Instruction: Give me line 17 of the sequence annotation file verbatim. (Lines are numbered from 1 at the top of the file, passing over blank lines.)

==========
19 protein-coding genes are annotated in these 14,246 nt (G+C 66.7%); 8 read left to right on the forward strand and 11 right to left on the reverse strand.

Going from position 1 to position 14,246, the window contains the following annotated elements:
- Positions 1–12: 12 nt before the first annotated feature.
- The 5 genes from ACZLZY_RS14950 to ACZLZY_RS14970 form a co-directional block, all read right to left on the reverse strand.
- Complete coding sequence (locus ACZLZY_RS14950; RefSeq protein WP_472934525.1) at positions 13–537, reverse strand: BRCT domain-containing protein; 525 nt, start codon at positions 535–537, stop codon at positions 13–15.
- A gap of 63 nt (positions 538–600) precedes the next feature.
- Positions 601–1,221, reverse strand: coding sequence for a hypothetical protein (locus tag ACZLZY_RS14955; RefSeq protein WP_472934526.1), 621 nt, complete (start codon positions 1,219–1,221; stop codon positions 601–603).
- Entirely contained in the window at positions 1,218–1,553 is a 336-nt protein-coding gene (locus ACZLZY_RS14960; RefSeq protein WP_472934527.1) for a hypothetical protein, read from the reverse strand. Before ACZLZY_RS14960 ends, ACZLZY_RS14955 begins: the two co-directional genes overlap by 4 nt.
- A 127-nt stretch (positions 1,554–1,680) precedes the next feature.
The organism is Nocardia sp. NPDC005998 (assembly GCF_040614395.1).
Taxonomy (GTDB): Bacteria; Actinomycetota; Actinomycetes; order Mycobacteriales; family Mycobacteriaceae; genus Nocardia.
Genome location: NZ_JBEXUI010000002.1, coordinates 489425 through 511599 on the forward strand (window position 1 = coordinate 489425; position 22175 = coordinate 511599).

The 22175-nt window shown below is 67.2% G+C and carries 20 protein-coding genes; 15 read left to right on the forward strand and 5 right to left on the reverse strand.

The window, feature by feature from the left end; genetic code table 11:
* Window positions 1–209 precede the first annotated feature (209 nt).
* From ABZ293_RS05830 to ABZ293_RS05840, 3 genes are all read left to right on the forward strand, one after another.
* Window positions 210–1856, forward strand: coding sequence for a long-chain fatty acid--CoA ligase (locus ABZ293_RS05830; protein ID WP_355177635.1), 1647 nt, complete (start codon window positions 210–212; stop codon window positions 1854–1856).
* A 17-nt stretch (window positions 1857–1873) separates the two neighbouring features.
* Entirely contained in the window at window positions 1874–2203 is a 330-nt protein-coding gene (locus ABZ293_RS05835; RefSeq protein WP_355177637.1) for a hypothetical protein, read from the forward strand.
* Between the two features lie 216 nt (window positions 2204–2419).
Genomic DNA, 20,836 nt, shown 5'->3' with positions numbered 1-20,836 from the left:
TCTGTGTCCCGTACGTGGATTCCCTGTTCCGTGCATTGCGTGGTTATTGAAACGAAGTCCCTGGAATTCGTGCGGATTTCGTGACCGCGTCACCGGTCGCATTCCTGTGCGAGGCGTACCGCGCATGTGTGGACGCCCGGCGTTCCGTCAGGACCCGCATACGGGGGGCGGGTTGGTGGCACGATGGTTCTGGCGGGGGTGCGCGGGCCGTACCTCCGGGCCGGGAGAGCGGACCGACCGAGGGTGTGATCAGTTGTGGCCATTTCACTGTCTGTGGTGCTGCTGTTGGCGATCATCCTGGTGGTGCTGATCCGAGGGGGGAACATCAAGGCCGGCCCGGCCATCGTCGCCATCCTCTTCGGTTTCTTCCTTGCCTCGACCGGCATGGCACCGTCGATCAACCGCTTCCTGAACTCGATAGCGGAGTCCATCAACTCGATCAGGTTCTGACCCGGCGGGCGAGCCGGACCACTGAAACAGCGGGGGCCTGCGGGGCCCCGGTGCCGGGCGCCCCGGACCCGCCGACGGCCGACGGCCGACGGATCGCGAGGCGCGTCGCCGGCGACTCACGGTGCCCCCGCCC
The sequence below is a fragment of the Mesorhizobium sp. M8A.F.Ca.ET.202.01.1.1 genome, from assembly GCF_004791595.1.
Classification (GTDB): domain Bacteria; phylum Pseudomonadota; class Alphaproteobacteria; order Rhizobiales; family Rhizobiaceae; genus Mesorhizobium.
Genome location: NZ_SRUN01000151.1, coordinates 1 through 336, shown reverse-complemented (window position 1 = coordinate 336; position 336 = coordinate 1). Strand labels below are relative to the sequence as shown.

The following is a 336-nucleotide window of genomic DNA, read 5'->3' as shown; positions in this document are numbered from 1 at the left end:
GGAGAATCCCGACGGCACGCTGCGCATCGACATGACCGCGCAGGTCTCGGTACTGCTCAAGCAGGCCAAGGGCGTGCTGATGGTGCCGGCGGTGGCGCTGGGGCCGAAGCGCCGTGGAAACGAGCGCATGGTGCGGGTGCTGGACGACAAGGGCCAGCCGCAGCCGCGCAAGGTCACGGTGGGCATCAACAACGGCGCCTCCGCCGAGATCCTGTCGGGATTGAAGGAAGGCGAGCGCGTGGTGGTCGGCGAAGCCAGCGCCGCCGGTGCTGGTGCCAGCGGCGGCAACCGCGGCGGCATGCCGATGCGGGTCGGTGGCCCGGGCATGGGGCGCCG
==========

* Window positions 210–1856, forward strand: coding sequence for a long-chain fatty acid--CoA ligase (locus ABZ293_RS05830; protein ID WP_355177635.1), 1647 nt, complete (start codon window positions 210–212; stop codon window positions 1854–1856).